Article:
Tuesday, October 16, 2007

The Emergency Stockpile And 'Ready To Go' Kits

The Californian Department of Health Services has a 'bird flu battle plan', which you can view here. Of interest, are the preparedness steps the department is urging the public to take to deal with the outbreak of a bird flu pandemic.

We'll get to the home stockpiling in a moment, but a story on the report estimates some 35% of the US population could fall ill during a pandemic. That's more than 100 million Americans. Based on fatality rates for the infected in Indonesia, that rate of infection would result in more than 70 million dead. Even at a 50% fatality rate, some 50 million Americans would die.

If the Bush administration, and various state legislatures, really believe the pandemic is a coming reality, and it's clear that they do, it is no surprise then to see a huge state like California busily promoting the 'avoidance' measures of dealing with a pandemic. That is, stockpile food and supplies and stay in your home as much as possible until the pandemic passes.

The California Department of Health Services also pushes the prevention-as-cure angle, including :

Frequent, vigorous hand washing, an annual flu vaccine, covering your nose and mouth with coughing and sneezing and avoiding going into the public when you are sick are measures any responsible person should already take to ward off colds and the flu.

More here :

...official orders to stay at home could become a reality, even if you aren't infected. That will mean an emergency preparedness cache of supplies will be crucial.

"Social distancing measures such as wearing masks, staying home if sick, and canceling school and public events," could be necessary, says the CDHS report.

Given the unknown duration of a pandemic, you may need more than the typical three days of food and water and other supplies recommended in a basic emergency preparedness kit, as well as a host of other items.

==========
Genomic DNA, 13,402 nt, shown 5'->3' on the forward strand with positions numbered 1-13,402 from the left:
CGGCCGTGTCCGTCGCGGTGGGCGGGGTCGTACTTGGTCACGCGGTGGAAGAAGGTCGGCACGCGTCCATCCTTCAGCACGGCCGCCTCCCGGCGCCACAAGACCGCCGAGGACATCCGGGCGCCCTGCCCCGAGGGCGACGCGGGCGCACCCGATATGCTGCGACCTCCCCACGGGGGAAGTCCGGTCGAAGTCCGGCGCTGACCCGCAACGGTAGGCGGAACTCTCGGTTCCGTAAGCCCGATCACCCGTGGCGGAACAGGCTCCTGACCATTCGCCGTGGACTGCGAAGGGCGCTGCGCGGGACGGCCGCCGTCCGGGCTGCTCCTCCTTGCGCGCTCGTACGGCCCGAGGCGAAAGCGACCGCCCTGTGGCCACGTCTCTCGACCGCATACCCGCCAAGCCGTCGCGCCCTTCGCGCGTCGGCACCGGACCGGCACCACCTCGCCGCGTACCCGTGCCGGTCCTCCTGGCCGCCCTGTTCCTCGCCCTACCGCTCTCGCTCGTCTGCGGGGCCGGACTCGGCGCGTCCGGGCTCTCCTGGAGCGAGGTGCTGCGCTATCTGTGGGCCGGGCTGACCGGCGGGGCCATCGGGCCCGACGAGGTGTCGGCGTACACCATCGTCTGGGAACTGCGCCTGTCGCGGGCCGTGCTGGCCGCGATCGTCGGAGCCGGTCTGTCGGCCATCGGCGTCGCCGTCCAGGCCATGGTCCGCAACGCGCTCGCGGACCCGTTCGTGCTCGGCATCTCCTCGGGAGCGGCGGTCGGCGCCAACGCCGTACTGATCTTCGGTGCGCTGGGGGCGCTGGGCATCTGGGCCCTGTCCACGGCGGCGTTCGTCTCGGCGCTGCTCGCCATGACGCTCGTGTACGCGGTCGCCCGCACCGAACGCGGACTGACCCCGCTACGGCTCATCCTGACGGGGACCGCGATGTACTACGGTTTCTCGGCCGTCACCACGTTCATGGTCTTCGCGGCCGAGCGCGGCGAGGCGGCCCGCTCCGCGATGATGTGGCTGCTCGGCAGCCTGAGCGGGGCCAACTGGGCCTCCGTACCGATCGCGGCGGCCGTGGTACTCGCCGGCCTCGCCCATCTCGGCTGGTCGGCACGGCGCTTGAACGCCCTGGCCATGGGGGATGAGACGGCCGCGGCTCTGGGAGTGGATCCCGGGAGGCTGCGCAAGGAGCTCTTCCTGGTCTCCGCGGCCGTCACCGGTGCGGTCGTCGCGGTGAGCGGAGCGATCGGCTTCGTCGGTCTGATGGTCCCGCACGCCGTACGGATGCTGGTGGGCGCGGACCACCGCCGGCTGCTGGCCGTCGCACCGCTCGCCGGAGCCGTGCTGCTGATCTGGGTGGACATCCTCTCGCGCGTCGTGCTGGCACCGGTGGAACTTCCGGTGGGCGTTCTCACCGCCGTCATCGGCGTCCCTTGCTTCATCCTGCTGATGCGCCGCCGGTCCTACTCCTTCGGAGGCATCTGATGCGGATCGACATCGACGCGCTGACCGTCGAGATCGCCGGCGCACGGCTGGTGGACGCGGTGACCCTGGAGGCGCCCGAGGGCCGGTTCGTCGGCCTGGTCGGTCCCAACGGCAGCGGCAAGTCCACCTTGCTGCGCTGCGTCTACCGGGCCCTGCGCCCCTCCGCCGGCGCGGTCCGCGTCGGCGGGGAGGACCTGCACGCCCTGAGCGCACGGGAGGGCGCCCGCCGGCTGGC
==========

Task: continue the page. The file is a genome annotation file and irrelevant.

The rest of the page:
The American Red Cross and the Federal Emergency Management Agency are now publishing and promoting the stockpiling of 'ready-to-go' kits.

Choose a large camping backpack, duffel back, or even a garbage bin on wheels. Put it somewhere you can easily access it, when you have to get moving fast.

The basics of what to put inside your 'ready-to-go' stockpile kit :

  • One gallon of water per person per day.
  • A three-day supply of nonperishable, compact, lightweight foods that require no refrigeration, preparation or cooking and little or no water. Pack a can of sterno for foods you must heat. Pack high energy foods, vitamins, food for infants and some comfort and stress foods.
  • A first aid kit for your home and one for each car. The kit should at least include: sterile dressing, gauze, germicidal hand wipes or waterless alcohol-based hand sanitizer, medical grade non-latex gloves, adhesive tape, 2" width, anti-bacterial ointment, cold pack, scissors, tweezers, CPR breathing barrier, such as a face shield, non-prescription pain relievers, anti-diarrhea medication, antacid, Syrup of Ipecac, a laxative, activated charcoal.
  • Mess kits, or paper cups, plates, and plastic utensils, an emergency preparedness manual, extra batteries for battery-operated devices including a radio, flashlight and other items, cash, travelers checks, change, utility knife with can opener, fire extinguisher, tube tent, hardware tools, water proofed matches, area map, signal flare, paper, pencils, whistle, and other items recommended by FEMA and the Red Cross.
  • For sanitation you'll also need toilet paper, towelettes, Soap, liquid detergent, feminine supplies, plastic garbage bags and ties, a plastic bucket with tight lid, disinfectant, household bleach.
  • Don't forget special items. A change of clothes, sturdy shoes or work boots, rain gear, sleeping gear, hats, gloves, etc.
  • Personal items include baby items, prescription drugs, contact lenses or extra eye glasses, as well as games, books, small portable electronics, important family documents, records, numbers and identification, a household inventory and other items.

Clearly, the stockpile would serve equally well if you were forced to stay in your home for an extended period of time, though clearly you would need to add more water and food.

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